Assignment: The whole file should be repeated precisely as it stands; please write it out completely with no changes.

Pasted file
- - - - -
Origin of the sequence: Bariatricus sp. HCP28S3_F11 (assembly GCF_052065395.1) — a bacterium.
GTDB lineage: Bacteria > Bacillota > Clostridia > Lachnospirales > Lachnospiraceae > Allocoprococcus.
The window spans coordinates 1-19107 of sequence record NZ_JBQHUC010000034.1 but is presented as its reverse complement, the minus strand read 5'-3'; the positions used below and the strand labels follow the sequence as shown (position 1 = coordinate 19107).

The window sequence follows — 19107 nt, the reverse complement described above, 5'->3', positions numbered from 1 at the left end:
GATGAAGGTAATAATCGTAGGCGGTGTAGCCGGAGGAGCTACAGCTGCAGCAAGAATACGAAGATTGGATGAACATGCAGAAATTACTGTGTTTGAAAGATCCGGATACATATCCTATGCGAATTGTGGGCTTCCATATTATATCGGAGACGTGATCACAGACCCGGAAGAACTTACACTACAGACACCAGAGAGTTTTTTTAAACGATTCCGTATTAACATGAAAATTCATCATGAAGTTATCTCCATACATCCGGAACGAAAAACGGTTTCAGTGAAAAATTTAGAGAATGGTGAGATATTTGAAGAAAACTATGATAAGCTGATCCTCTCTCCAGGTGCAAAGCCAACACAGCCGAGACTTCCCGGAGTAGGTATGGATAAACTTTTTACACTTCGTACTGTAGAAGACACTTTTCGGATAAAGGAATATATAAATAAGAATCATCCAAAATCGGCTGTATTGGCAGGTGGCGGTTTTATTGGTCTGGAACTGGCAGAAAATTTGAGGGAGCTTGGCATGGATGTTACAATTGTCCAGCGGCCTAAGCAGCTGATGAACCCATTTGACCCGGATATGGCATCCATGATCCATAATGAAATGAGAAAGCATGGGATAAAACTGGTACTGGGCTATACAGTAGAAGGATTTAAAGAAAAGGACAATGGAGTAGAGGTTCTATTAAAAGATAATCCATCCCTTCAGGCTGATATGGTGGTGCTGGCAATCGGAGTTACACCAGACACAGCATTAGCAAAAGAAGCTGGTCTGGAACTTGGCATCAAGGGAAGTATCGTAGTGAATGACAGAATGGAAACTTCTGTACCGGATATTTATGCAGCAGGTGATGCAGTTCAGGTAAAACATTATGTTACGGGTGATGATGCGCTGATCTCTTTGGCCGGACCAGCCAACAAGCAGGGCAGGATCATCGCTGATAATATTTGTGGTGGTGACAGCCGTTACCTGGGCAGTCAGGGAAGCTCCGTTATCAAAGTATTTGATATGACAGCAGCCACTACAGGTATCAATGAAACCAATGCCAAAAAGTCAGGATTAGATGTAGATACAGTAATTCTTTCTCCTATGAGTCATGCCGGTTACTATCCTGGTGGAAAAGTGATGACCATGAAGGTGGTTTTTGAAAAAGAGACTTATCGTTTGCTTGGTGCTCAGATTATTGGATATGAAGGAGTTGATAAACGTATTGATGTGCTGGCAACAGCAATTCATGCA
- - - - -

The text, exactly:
Origin of the sequence: Bariatricus sp. HCP28S3_F11 (assembly GCF_052065395.1) — a bacterium.
GTDB lineage: Bacteria > Bacillota > Clostridia > Lachnospirales > Lachnospiraceae > Allocoprococcus.
The window spans coordinates 1-19107 of sequence record NZ_JBQHUC010000034.1 but is presented as its reverse complement, the minus strand read 5'-3'; the positions used below and the strand labels follow the sequence as shown (position 1 = coordinate 19107).

The window sequence follows — 19107 nt, the reverse complement described above, 5'->3', positions numbered from 1 at the left end:
GATGAAGGTAATAATCGTAGGCGGTGTAGCCGGAGGAGCTACAGCTGCAGCAAGAATACGAAGATTGGATGAACATGCAGAAATTACTGTGTTTGAAAGATCCGGATACATATCCTATGCGAATTGTGGGCTTCCATATTATATCGGAGACGTGATCACAGACCCGGAAGAACTTACACTACAGACACCAGAGAGTTTTTTTAAACGATTCCGTATTAACATGAAAATTCATCATGAAGTTATCTCCATACATCCGGAACGAAAAACGGTTTCAGTGAAAAATTTAGAGAATGGTGAGATATTTGAAGAAAACTATGATAAGCTGATCCTCTCTCCAGGTGCAAAGCCAACACAGCCGAGACTTCCCGGAGTAGGTATGGATAAACTTTTTACACTTCGTACTGTAGAAGACACTTTTCGGATAAAGGAATATATAAATAAGAATCATCCAAAATCGGCTGTATTGGCAGGTGGCGGTTTTATTGGTCTGGAACTGGCAGAAAATTTGAGGGAGCTTGGCATGGATGTTACAATTGTCCAGCGGCCTAAGCAGCTGATGAACCCATTTGACCCGGATATGGCATCCATGATCCATAATGAAATGAGAAAGCATGGGATAAAACTGGTACTGGGCTATACAGTAGAAGGATTTAAAGAAAAGGACAATGGAGTAGAGGTTCTATTAAAAGATAATCCATCCCTTCAGGCTGATATGGTGGTGCTGGCAATCGGAGTTACACCAGACACAGCATTAGCAAAAGAAGCTGGTCTGGAACTTGGCATCAAGGGAAGTATCGTAGTGAATGACAGAATGGAAACTTCTGTACCGGATATTTATGCAGCAGGTGATGCAGTTCAGGTAAAACATTATGTTACGGGTGATGATGCGCTGATCTCTTTGGCCGGACCAGCCAACAAGCAGGGCAGGATCATCGCTGATAATATTTGTGGTGGTGACAGCCGTTACCTGGGCAGTCAGGGAAGCTCCGTTATCAAAGTATTTGATATGACAGCAGCCACTACAGGTATCAATGAAACCAATGCCAAAAAGTCAGGATTAGATGTAGATACAGTAATTCTTTCTCCTATGAGTCATGCCGGTTACTATCCTGGTGGAAAAGTGATGACCATGAAGGTGGTTTTTGAAAAAGAGACTTATCGTTTGCTTGGTGCTCAGATTATTGGATATGAAGGAGTTGATAAACGTATTGATGTGCTGGCAACAGCAATTCATGCA